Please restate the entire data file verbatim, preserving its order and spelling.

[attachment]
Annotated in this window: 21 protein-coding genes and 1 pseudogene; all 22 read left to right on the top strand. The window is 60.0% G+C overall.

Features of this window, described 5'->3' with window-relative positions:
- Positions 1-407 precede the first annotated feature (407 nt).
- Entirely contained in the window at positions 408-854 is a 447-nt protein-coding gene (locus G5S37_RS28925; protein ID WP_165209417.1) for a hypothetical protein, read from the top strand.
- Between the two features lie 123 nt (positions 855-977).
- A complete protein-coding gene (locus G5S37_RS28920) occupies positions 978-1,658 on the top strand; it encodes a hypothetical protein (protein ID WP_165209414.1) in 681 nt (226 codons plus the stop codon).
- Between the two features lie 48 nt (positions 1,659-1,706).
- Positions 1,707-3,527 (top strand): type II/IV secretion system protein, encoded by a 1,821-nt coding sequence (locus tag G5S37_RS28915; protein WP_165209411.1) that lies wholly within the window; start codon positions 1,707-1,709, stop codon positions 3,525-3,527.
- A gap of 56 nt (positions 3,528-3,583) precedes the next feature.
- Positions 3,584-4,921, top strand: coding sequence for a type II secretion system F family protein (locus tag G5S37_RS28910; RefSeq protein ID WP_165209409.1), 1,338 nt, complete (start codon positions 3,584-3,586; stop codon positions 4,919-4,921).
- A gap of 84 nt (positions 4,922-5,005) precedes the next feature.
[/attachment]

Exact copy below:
Annotated in this window: 21 protein-coding genes and 1 pseudogene; all 22 read left to right on the top strand. The window is 60.0% G+C overall.

Features of this window, described 5'->3' with window-relative positions:
- Positions 1-407 precede the first annotated feature (407 nt).
- Entirely contained in the window at positions 408-854 is a 447-nt protein-coding gene (locus G5S37_RS28925; protein ID WP_165209417.1) for a hypothetical protein, read from the top strand.
- Between the two features lie 123 nt (positions 855-977).
- A complete protein-coding gene (locus G5S37_RS28920) occupies positions 978-1,658 on the top strand; it encodes a hypothetical protein (protein ID WP_165209414.1) in 681 nt (226 codons plus the stop codon).
- Between the two features lie 48 nt (positions 1,659-1,706).
- Positions 1,707-3,527 (top strand): type II/IV secretion system protein, encoded by a 1,821-nt coding sequence (locus tag G5S37_RS28915; protein WP_165209411.1) that lies wholly within the window; start codon positions 1,707-1,709, stop codon positions 3,525-3,527.
- A gap of 56 nt (positions 3,528-3,583) precedes the next feature.
- Positions 3,584-4,921, top strand: coding sequence for a type II secretion system F family protein (locus tag G5S37_RS28910; RefSeq protein ID WP_165209409.1), 1,338 nt, complete (start codon positions 3,584-3,586; stop codon positions 4,919-4,921).
- A gap of 84 nt (positions 4,922-5,005) precedes the next feature.